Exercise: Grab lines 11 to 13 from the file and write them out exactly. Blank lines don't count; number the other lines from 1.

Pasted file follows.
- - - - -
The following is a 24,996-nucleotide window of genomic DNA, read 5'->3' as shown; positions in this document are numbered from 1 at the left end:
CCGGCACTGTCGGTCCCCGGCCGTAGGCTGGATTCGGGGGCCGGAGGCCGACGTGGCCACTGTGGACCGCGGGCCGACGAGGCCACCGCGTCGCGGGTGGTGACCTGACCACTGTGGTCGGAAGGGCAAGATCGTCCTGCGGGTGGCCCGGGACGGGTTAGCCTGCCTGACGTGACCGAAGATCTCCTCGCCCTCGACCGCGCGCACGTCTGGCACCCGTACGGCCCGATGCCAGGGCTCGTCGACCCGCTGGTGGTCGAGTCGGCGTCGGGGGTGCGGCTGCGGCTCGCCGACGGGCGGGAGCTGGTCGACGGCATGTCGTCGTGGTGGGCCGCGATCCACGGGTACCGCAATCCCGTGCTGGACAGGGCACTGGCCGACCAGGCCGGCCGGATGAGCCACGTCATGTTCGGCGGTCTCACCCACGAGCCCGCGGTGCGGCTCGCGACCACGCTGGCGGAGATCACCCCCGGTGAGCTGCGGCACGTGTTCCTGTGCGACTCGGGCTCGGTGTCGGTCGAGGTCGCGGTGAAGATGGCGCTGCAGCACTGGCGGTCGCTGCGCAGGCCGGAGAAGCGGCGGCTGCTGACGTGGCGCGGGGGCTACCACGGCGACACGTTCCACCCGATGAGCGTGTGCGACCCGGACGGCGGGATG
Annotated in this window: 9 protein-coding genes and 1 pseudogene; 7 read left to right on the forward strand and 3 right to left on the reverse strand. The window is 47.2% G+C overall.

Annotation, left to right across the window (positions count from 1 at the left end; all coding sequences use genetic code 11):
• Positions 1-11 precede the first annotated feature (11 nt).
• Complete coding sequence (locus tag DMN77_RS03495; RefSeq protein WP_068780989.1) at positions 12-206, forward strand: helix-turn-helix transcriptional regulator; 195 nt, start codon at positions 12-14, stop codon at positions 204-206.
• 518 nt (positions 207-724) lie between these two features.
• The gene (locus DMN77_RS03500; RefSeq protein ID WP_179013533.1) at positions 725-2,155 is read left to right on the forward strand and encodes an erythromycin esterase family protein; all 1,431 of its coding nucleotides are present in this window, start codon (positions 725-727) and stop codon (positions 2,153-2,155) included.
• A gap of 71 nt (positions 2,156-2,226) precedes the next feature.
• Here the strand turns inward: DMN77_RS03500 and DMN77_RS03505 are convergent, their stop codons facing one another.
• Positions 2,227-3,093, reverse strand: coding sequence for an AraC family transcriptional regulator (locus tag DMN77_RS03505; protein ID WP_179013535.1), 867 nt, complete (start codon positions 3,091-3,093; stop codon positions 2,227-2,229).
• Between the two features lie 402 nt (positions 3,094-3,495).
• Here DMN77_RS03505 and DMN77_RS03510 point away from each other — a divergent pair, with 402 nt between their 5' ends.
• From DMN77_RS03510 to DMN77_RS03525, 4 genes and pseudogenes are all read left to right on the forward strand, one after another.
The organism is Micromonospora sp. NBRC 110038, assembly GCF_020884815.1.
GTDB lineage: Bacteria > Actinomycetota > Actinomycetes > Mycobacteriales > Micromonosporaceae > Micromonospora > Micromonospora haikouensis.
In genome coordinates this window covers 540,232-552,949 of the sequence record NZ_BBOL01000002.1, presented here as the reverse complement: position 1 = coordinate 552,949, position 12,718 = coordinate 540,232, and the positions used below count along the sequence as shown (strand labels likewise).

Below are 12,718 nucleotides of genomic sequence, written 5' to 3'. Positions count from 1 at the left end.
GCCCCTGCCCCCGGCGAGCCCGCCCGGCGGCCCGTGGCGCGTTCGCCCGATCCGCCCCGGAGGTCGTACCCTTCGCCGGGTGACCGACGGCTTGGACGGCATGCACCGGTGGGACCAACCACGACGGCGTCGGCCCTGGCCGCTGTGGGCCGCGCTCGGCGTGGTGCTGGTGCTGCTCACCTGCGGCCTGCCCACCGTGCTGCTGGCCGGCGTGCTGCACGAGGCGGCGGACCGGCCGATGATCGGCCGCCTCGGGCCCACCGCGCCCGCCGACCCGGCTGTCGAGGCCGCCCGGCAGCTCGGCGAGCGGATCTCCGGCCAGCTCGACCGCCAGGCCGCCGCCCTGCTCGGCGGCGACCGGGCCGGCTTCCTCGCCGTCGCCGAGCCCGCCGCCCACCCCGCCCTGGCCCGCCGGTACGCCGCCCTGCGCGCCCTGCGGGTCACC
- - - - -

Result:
• Positions 2,227-3,093, reverse strand: coding sequence for an AraC family transcriptional regulator (locus tag DMN77_RS03505; protein ID WP_179013535.1), 867 nt, complete (start codon positions 3,091-3,093; stop codon positions 2,227-2,229).
• Between the two features lie 402 nt (positions 3,094-3,495).
• Here DMN77_RS03505 and DMN77_RS03510 point away from each other — a divergent pair, with 402 nt between their 5' ends.